If you grew up in Jacksonville there’s one place that you no doubt ate as a child, The Derby House. Located at Five Points in Riverside, The Derby House was a Jacksonville institution. The Derby closed in the 2000s, then reopened and operated as a more upscale concept, Derby on Park, for a number of years before closing again. After a couple of stop and start moments where it appeared it would reopen, the Derby space has stayed closed for many months. This space has always held a special place in my heart. As a child going to The Derby House and eating a grilled cheese or a patty melt meant a wonderful afternoon spent with mom or dad and maybe a family friend or two. The food was affordable, no frills diner fare and for this child the experience was greasy magic. This week that magic comes back to life as Derby House Diner. Operated by the duo behind The Bearded Pig, The Derby is headed back to its roots with true diner fare but this time with an elevated twist.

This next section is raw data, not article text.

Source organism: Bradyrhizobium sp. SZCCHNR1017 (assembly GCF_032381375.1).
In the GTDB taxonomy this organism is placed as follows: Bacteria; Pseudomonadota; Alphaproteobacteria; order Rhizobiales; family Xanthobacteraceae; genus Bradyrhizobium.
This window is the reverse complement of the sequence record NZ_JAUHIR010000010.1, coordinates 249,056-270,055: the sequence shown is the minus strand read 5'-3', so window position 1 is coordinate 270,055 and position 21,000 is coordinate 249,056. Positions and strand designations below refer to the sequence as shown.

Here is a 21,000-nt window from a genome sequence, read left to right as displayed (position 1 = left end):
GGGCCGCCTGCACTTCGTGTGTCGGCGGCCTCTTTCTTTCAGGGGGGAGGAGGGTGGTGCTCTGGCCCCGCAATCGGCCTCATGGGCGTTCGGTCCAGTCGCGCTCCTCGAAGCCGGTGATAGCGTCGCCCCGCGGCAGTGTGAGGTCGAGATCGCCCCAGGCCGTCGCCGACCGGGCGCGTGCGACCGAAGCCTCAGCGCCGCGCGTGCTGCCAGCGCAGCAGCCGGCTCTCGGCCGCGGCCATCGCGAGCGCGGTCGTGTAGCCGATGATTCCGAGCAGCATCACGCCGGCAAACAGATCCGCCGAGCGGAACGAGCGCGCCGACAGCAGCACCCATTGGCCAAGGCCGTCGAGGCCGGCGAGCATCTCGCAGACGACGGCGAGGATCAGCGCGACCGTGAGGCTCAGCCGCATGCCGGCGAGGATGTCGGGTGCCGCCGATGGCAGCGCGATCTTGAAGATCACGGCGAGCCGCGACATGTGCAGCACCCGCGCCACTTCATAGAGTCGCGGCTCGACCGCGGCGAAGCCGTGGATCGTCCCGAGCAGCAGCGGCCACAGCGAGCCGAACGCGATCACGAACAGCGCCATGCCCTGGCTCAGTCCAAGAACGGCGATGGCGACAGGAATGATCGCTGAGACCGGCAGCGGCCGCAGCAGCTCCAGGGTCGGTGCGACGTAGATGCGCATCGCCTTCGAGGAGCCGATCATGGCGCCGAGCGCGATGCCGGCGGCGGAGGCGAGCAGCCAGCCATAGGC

The look of the new Derby House Diner is sleek and updated with an old school diner feel. This space is landlocked by diverging roads and a neighboring business, so expanding was out of the question. All renovations had to take place within the existing footprint. The front door has been moved back to the original location where you’ll enter the interior of the restaurant as opposed to the patio entrance of the Derby on Park days. The original interior is banked by custom teal and gray vinyl padded bench seating below the windows that almost completely surround the restaurant. The focal point is the north end, with a large black and white photo of Five Points from yesteryear and a black granite bar with bar stool seating, nearly echoing the shape of the room. The backdrop for the coffee and tea station, stocked with local Martin’s coffee and tea, is a fantastic black and white photo on the wall of Martin’s Coffee Company delivering coffee to the old courthouse. On the far side of the kitchen is a hallway leading to the expansive covered patio. With heaters, fans, and a/c units, this is one outdoor space that can be enjoyed year round. Two thirds of the seating at Derby House Diner is on the patio, but regardless of where you sit it should be comfortable.